Indeed, the majority of women who deliver prematurely will deliver at term in the next pregnancy without any intervention. However, their risk is increased, compared with that of women who delivered at term. About 15% of all preterm births in the United States occur in women who had a previous preterm birth; the risk increases in women with more than one prior preterm birth and in women whose preterm birth was early (before 32 weeks' gestation).
It's important to recognize these women as being at risk, because there is now good evidence that we can reduce the risk of recurrent preterm birth by about one-third by using prophylactic treatment with progesterone.
This development—our ability to prevent a sizeable portion of the leading cause of infant mortality in the United States—puts the onus on obstetricians to investigate each patient's history and to be aware of recent literature on the use of progesterone prophylaxis.
Information available in 2007 is stronger than it was in 2003, when the American College of Obstetricians and Gynecologists (ACOG) issued a Committee Opinion endorsing consideration of progesterone for women with a history of preterm birth.
More research is needed to fully understand how progesterone reduces the risk of preterm birth—and we must continue to monitor its long-term safety—but current evidence indicates that progesterone should be considered for women with a previous preterm birth that was spontaneous (that is, resulting from preterm labor or preterm ruptured membranes).
Risk for Recurrence
Recognizing that women with a previous preterm birth are at increased risk of having another preterm birth is the first step. However, the assessment of risk should go beyond the usual estimate that risk increases by a factor of two after a woman has one preterm birth.
We need to consider each woman's initial risk, beginning with her risk in the first pregnancy. Asian, and Hispanic, and white women, for instance, have an initial risk of preterm birth of about 10%; this rises to 20% after a history of one preterm birth. On the other hand, a black woman—regardless of her education or socioeconomic status—has a risk of preterm birth in the first pregnancy that exceeds 15%–16%; for her, a twofold increase becomes 30% or greater.
The other major component of risk assessment may well require medical records. If the first preterm baby was delivered early (before 32 weeks' gestation, and usually weighing less than 1,500 g), the risk of recurrent preterm birth rises by an additional factor of 1.5–2.0.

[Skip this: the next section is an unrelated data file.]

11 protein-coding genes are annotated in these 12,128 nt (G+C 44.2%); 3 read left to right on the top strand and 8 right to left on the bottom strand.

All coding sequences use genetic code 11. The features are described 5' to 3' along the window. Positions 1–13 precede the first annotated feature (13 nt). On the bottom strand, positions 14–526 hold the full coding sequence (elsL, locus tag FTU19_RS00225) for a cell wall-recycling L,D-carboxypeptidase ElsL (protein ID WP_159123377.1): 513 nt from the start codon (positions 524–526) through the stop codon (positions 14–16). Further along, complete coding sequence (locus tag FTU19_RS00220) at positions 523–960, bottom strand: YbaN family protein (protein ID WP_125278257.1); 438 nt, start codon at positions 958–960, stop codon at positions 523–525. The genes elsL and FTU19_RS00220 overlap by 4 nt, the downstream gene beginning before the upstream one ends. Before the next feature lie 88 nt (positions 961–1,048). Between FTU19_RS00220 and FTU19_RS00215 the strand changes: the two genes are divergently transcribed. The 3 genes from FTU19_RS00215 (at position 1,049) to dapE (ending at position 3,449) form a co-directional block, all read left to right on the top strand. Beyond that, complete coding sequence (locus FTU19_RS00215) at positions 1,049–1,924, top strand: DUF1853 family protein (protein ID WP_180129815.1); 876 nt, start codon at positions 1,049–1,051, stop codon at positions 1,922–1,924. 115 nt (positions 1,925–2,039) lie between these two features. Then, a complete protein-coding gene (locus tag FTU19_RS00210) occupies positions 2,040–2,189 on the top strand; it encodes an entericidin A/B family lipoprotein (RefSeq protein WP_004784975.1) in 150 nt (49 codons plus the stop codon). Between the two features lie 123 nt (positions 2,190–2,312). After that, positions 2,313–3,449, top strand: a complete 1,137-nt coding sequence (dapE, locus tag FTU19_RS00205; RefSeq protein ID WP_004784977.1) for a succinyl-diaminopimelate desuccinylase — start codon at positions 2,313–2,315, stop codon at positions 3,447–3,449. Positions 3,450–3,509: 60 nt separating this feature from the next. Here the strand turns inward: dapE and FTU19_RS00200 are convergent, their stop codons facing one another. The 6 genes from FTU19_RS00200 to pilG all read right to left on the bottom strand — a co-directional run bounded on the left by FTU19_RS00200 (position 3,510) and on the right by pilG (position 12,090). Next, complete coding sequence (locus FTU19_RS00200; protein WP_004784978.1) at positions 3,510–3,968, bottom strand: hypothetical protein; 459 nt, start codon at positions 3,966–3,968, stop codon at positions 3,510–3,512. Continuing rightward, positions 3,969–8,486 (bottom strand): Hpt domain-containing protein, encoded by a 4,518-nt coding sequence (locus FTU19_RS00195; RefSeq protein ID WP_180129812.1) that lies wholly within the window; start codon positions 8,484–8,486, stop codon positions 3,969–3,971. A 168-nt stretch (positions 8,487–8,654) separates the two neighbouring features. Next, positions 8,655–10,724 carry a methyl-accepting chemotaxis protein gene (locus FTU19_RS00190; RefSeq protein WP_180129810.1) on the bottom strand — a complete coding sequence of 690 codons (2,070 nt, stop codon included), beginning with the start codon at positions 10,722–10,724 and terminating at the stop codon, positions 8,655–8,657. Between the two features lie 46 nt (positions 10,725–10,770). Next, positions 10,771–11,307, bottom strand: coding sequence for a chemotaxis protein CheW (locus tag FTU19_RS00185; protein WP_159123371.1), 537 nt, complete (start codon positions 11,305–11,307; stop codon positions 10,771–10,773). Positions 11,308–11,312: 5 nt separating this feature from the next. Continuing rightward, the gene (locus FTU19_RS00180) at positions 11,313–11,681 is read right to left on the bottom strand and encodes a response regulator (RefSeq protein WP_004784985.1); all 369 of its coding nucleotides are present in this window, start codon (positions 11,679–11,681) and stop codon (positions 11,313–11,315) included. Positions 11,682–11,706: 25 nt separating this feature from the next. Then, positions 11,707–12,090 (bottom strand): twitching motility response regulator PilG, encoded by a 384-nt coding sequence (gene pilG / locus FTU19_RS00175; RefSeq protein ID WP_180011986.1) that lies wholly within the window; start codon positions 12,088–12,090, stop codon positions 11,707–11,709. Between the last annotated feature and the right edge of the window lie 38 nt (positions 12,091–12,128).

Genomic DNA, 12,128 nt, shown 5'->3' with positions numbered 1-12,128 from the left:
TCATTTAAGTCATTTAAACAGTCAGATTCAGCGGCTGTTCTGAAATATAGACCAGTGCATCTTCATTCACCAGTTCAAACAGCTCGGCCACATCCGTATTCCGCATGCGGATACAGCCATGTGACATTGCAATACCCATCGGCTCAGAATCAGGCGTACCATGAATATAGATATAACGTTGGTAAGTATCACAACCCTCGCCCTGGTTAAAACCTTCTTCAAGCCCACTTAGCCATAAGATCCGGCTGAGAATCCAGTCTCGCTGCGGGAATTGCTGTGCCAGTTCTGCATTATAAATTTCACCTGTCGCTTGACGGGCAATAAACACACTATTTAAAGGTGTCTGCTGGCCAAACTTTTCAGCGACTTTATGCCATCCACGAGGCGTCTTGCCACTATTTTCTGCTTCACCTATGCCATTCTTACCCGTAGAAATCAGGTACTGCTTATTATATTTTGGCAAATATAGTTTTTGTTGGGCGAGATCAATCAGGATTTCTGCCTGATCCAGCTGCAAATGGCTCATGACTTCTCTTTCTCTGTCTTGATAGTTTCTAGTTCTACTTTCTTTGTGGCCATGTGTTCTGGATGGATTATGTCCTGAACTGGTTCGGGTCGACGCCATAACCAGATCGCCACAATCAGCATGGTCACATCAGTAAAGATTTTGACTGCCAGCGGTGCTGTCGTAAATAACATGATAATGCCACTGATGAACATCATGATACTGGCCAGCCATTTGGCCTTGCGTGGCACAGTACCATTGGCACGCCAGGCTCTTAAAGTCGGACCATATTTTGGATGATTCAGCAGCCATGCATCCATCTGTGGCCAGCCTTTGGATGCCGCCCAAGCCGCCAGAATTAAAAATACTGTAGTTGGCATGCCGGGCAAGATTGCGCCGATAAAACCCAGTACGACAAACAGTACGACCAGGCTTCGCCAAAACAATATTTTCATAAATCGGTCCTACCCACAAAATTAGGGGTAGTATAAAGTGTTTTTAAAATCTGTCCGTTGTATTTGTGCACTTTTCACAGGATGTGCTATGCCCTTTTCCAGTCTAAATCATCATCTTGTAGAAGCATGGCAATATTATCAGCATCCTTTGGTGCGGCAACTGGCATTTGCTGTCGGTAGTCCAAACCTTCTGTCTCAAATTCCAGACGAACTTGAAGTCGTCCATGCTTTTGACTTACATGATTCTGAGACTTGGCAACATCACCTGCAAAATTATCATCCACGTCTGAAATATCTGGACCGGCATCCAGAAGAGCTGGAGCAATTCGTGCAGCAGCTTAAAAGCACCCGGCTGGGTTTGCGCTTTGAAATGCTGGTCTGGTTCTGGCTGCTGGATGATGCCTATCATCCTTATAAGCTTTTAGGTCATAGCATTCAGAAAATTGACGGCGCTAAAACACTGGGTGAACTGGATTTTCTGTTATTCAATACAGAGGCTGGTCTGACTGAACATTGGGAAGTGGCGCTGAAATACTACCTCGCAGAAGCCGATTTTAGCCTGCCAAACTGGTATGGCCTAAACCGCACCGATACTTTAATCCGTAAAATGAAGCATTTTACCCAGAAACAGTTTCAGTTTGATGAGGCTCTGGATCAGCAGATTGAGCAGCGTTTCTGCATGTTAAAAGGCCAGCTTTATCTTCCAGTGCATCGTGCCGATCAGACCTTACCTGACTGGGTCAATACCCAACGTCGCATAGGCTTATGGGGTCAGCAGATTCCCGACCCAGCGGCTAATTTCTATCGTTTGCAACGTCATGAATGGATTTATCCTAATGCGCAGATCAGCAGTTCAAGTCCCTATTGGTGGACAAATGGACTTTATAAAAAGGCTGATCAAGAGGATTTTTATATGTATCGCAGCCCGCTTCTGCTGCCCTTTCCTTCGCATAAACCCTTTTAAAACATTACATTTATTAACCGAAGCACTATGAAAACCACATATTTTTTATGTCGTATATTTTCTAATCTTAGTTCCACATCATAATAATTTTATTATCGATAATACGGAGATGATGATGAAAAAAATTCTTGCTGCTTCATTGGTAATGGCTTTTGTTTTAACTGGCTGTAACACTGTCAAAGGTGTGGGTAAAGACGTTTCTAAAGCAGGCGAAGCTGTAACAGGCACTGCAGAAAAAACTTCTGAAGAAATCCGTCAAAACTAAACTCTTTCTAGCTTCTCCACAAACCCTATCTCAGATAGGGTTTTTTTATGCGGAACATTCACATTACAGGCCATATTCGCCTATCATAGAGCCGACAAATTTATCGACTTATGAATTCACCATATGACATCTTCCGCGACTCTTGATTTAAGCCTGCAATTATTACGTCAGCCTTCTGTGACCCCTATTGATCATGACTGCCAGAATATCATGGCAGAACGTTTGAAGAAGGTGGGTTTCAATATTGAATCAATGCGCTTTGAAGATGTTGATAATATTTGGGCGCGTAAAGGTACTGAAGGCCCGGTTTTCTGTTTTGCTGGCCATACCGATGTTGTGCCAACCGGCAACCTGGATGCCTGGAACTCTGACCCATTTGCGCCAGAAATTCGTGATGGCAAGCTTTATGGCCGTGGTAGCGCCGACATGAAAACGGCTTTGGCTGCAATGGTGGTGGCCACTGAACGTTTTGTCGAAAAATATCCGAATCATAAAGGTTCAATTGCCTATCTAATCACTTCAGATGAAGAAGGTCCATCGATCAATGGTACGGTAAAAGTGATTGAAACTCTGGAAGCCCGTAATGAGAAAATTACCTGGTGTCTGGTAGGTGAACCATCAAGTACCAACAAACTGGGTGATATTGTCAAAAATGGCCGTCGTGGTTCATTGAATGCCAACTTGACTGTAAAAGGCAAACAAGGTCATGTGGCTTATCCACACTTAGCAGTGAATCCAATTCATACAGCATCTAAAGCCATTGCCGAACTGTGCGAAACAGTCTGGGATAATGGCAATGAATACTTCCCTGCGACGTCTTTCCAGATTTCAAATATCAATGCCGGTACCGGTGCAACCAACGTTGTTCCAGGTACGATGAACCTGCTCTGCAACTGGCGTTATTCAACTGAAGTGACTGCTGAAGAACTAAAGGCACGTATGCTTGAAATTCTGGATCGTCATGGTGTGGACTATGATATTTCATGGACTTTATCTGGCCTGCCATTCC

For a woman who is not black, then, the risk of preterm birth after a prior birth before 32 weeks can be estimated to be 25%–30%, or greater. For a black woman, the estimated risk of another preterm birth under these circumstances rises to 45%–50%.
Moreover, in women with more than one preterm birth, the risk estimate goes up by another factor of 1.5–2.0, so that a woman with two previous early preterm births may have a recurrence risk that exceeds 50%.
Knowledge of the gestational age of the previous infant at delivery and the woman's racial and ethnic background, therefore, is essential to the assessment of a woman's personal level of risk.
Determinations of risk that are as precise as possible can help guide our discussions about the potential benefits of progesterone therapy.
I like to consider preterm birth as the obstetric equivalent of a cardiac event. If a patient moves to town having had a previous heart attack, most physicians would seek and carefully examine the medical records, looking for risk factors and ways to reduce the patient's risk of another heart attack. In obstetrics, we should do the same.
The notion that progesterone may improve pregnancy outcome has been considered for decades, most notably in papers by Dr. Arpad Csapo. Dr. Csapo's pioneering animal research led him to suggest that progesterone relaxes the uterus, and that if progesterone therapy were used, labor would occur only when the relaxing effect of progesterone is withdrawn.
In 1975, a report in the New England Journal of Medicine described the results of a small trial of 17 alpha-hydroxyprogesterone caproate (17P) for 43 women who had a history of two preterm deliveries, two miscarriages, or one miscarriage and one preterm delivery (N. Engl. J. Med. 1975;293:675–80).
The finding—that preterm delivery (defined in this study as fewer than 36 weeks' gestation) occurred in 41% of the women in the placebo group and in no women in the treatment group—stimulated interest in the use of 17P, and the treatment became popular for women with recurrent pregnancy loss.